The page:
Thursday, October 23, 2008

not to be outdone

I recently realized that the majority of actions taken in my life can be explained with the preface, "not to be outdone." I spent much of my adolescence trying as little as possible, all the while shooting for the most success; quite efficient, if you think about it, Greg. The epitome of this mindset occurred in tenth grade. I was playing on the JV basketball team, and during one game, while I was running up and down the floor scoring loads of points, Gabe Cohen was taking a breather on the sideline. Coach McNabb, my old JJV soccer coach, walked over to Gabe and asked him, "where did Jon get all that speed?" Gabe thought for a second and answered, "video games." An exaggeration? Not really. But to my point, there were times when I actually made an effort. I studied for some tests; I jogged during Christmas break, once. All of these efforts were made just to keep up with the rest of the pack. I never wanted to be outdone, at least too much. Nearly a decade later, things aren't so different. I play video games about 90% less than I did at 16, but I still always shoot for efficiency, sort of.

Last week, the Hebei University teachers (Tim, Emily, and Amelia) had been invited to a fellow teacher's apartment to learn how to make dumplings. How fun, I thought, maybe Sophie will invite ol' Jon too. Dumplings are my favorite Chinese food and I'd always wanted to learn how to make them. But alas, no invite! That night, feeling slightly defeated, I asked Ryan to join me for dinner. We rode our bikes over to a popular street food area; a long red canopy forming a wide corridor of street restaurants, where snacks, noodles, soups, and dumplings were all being served. I had accidentally made a few friends at one of the restaurants the week before. I made my way to the canopy by myself one night and sat down at a random too-small-for-Americans table. A kind middle-aged lady approached me in Chinese. I saw that they were steaming dumplings in wood-basket stacks.

"Hayao yiga jiao zi," I think is what said (I want one order of dumplings). Whatever I said, she brought me what I wanted. She also showed me a Chinese menu and started pointing at one of the items and telling me about it. I heard the Chinese word for "noodles" over and over, but I waved my hand; I just wanted dumplings. She still brought me the noodle dish she was talking about, but, as I later found out when I attempted to pay, it was for free. It was a nice gesture; so, I decided to return the favor by going back there (not to mention the daughter of the parents running the place is a bit of a cutie). Throughout Ryan and I's meal of dumplings and noodles, the daughter and two men were rolling dumplings at another table. At the end of our meal, I decided that I didn't have to be left out after all. I perused my phrase book and mixed together the words, "I can help." So, not to be outdone by my fellow teachers, I walked over to the dumpling-rollers and said (in Chinese), "You work too hard; I can help." Somehow they understood me (which is pretty rare; often they'll look at me confused, forcing me to repeat myself until they finally say, "Oh, Chow FAN." And I'll grit my teeth and say, "that's what I said!" ...the tones are hard) and offered us to sit down. For over an hour, Ryan and I tried our hand at making dumplings (don't worry, we washed our hands). And these weren't just your typical boiled dumplings; these were intricately woven steamed dumplings. Basically, we stunk at it. But even though our new friends spoke a total of two English phrases, they loved having us try, and they even used some of our mangled dumplings. Now, when we go there, we receive a warm welcome. But for some reason the free food stopped coming...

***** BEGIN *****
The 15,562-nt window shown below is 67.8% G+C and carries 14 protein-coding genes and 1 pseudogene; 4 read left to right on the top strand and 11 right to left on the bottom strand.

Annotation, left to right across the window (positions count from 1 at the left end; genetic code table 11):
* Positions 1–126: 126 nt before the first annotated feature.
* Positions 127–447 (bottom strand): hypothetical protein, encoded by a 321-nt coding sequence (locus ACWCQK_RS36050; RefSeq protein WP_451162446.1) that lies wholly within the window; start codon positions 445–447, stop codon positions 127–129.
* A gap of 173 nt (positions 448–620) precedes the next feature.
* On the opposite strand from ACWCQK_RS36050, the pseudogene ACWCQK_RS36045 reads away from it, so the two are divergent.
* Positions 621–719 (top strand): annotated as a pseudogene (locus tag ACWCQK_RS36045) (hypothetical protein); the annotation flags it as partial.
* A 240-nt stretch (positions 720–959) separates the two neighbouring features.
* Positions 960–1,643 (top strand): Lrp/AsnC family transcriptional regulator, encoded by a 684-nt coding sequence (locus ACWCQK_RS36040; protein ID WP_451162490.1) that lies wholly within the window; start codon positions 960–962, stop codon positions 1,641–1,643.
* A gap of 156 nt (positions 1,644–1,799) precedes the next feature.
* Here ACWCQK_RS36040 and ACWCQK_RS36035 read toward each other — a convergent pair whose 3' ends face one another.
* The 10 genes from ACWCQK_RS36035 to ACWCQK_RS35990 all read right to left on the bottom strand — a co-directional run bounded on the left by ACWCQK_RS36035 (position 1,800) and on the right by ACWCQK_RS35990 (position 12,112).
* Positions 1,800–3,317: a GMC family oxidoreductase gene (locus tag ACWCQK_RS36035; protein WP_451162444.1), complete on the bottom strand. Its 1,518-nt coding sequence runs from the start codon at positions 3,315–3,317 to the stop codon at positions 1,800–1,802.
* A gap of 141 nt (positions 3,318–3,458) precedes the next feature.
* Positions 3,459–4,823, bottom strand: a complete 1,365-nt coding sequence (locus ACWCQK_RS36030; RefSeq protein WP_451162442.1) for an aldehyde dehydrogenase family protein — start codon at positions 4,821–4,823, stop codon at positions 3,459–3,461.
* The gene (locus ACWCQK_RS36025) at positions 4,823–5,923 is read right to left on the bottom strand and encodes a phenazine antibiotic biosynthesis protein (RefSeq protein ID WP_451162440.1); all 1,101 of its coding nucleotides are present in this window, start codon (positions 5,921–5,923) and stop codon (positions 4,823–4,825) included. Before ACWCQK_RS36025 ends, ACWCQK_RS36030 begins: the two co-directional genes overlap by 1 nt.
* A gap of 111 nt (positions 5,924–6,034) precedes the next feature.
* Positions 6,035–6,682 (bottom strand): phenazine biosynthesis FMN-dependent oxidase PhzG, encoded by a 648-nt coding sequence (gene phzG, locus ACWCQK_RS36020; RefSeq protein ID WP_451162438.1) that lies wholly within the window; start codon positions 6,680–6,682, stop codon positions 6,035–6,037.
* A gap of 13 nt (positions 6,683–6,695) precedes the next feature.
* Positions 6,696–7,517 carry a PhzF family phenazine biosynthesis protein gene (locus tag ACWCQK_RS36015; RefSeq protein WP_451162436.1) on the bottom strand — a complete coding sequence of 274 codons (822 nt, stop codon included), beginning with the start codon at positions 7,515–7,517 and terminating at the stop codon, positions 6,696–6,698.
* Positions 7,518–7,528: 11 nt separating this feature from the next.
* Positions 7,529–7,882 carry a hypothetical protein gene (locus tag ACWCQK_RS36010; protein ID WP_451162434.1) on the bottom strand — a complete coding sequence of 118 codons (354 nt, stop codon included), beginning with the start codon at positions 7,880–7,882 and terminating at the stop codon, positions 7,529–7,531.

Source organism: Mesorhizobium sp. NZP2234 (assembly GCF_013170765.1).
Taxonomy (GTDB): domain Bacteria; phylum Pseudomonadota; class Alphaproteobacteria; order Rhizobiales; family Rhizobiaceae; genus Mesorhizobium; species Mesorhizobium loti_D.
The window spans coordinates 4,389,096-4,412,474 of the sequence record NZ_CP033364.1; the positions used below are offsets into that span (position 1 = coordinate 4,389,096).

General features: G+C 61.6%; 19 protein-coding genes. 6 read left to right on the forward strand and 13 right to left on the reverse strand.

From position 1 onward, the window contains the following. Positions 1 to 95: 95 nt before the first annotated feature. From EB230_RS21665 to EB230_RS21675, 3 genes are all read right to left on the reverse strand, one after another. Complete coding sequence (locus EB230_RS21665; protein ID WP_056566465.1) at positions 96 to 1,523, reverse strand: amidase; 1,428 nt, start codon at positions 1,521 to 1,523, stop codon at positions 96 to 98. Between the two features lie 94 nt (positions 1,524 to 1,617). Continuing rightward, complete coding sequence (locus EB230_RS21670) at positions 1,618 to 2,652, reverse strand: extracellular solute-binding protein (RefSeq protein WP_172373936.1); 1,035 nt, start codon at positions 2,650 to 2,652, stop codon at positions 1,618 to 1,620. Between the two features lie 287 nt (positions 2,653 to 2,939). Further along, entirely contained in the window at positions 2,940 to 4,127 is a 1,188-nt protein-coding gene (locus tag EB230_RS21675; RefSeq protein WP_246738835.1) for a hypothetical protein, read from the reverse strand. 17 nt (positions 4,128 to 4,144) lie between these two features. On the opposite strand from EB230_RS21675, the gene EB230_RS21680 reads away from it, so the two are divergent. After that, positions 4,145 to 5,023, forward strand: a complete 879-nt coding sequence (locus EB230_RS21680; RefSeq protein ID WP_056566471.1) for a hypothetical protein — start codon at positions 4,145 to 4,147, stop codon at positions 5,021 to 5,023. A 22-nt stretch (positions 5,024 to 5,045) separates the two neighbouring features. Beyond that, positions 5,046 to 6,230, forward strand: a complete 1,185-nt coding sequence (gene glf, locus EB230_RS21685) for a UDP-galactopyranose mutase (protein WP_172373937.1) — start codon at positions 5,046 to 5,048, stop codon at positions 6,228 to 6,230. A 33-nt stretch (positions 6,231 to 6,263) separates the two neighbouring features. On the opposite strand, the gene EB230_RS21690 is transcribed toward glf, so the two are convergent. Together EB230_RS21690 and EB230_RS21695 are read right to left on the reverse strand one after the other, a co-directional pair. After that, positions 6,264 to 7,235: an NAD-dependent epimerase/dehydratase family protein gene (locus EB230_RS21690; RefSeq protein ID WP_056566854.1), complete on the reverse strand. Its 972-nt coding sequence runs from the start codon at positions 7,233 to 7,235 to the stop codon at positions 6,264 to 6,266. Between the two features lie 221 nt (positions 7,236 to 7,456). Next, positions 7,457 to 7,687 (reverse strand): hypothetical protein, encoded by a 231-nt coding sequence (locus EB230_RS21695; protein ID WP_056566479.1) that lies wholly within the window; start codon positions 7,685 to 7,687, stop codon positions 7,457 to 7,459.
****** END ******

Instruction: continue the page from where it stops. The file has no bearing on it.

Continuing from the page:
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Ryan, Tim, and I just had our "dudes lunch" this afternoon. We get together every Thursday and go enjoy a little taste of America, KFC. Today we sat there for over an hour and talked about "the boss." Tim made the observation that despite our preconceptions about life in China being hard, we are well provided for here. We get paid enough to not have to worry about money, and we have everything we need. Of course, we still don't have a clothes dryer, which is the same for everyone here in China, and which is quite an enigma to me. Nate and I agreed on this a couple weeks ago (Andrew and Maureen disagreed) ; we would rather have a dryer than a washer. Granted, without a washer, I'd have to wash my clothes by hand (or foot), which would take time and effort (maybe 2 hours, at the most?). But after that, my clothes would be dry in an hour! As it is, I have to wait 2 days to 1 week for my clothes to dry on the clothes line, depending on the type (jeans take forever). Anyway, you decide...

Either way, it's great to share joys and struggles with some great dudes over fried chicken. We'll be there at 12:30 every Thursday if anyone wants to join us...

6 comments:

Jarred D. said...

I told you that you would find your wife in China and there you go talking about cute girls. You're going to prove me right after all jallision.

Ryan said...

clothes dry faster when they are on your body because of body heat...i learned that from band of brothers...try it.

also on a scale of 1-10 how much better are chinese dumplings than potstickers(potstickers being a 1)

Jon Allison said...

i believe anything they say on band of brothers.

i'll put chinese dumplings at 10
and potsickers at 4.5

I can order a basket of 10 steamed dumplings for 3 yuan. ($1=6.8 yuan)

Cameron said...

I'll join you guys! Give me a call on Thursdays, I'm down. Otherwise, I might forget... like my classes... Sigh...

Tim and Jon's friend. said...

If you can get a hold of 24 season 6. Or any other season for that matter you could have a lot of time killed. But it's fun.

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